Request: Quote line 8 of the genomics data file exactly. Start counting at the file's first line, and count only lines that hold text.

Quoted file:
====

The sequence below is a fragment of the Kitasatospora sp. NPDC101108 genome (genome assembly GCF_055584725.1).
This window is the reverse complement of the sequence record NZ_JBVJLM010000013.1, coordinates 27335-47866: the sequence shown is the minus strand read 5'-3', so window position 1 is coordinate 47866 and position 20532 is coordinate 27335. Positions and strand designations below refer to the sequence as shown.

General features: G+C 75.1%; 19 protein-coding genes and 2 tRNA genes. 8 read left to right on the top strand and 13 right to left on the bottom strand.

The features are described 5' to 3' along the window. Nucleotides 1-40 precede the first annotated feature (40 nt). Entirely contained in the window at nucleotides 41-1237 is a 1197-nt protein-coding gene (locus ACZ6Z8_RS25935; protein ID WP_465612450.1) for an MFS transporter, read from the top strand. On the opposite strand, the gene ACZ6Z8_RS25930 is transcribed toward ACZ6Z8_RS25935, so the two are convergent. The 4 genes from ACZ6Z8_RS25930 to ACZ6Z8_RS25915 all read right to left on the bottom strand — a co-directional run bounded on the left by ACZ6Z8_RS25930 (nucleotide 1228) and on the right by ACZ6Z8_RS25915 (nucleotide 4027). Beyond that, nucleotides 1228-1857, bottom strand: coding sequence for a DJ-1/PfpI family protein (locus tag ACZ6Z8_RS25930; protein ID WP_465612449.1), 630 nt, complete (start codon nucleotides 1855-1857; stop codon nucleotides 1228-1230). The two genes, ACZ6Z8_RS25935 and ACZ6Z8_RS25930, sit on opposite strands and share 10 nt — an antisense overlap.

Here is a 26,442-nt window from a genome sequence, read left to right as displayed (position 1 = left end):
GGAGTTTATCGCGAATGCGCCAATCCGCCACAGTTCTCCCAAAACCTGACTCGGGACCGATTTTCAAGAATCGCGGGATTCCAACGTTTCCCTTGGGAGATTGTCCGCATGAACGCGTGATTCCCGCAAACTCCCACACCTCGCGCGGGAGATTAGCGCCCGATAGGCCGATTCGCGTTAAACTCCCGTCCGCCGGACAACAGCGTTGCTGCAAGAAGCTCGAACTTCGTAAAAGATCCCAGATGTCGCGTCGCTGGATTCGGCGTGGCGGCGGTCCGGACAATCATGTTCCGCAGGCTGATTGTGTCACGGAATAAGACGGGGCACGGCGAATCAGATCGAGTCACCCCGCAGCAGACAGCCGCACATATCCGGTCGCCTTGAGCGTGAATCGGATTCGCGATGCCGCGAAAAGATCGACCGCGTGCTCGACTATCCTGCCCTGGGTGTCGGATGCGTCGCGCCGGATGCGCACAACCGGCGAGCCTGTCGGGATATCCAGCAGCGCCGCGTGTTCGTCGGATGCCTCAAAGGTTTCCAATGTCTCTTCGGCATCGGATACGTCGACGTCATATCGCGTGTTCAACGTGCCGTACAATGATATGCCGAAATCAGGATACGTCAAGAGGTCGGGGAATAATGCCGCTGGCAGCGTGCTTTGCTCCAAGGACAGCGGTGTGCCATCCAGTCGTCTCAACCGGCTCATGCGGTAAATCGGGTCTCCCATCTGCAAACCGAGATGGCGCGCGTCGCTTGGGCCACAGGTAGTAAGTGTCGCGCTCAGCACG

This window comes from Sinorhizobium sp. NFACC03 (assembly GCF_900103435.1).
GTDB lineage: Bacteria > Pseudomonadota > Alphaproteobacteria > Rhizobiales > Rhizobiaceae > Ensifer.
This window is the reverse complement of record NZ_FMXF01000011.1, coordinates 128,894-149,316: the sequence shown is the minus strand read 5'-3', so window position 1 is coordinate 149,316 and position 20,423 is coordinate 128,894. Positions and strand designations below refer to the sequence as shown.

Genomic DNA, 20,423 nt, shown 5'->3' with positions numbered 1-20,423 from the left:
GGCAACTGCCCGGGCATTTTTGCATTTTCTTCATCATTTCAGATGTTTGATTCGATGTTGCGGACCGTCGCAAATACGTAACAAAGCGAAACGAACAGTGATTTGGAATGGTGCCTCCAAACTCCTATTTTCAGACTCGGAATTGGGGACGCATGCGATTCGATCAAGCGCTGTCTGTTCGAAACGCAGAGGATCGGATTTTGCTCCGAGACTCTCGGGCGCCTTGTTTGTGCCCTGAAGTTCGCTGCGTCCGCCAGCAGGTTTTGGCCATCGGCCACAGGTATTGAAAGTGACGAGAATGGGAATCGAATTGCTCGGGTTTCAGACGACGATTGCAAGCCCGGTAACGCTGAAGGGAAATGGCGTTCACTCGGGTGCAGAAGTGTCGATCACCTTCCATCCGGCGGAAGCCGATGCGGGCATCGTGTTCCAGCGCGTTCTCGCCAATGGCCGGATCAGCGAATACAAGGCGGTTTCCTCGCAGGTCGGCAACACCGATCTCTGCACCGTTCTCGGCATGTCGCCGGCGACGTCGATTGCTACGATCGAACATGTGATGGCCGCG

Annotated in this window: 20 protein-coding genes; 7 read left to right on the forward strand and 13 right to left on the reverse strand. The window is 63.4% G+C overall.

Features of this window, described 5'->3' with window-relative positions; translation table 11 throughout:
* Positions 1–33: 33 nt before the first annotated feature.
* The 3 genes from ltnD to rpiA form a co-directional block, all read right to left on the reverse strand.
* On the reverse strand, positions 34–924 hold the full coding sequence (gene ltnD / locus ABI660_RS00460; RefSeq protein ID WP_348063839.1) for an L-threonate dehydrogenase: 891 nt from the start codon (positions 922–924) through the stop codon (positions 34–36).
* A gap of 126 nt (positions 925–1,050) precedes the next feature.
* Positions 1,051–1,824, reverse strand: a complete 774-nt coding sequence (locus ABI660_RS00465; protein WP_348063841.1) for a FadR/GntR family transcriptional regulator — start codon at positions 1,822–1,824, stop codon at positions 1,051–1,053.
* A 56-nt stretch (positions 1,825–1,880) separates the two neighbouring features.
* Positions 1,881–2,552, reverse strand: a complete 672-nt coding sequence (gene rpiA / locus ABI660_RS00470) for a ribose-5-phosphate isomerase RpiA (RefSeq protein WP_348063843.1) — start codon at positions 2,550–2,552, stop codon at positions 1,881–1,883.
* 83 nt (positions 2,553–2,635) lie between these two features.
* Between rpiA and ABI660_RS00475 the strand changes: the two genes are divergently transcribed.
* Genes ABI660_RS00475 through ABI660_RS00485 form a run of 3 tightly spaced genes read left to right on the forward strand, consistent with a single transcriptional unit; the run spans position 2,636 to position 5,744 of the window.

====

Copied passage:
GTDB lineage: Bacteria > Pseudomonadota > Alphaproteobacteria > Rhizobiales > Rhizobiaceae > Ensifer.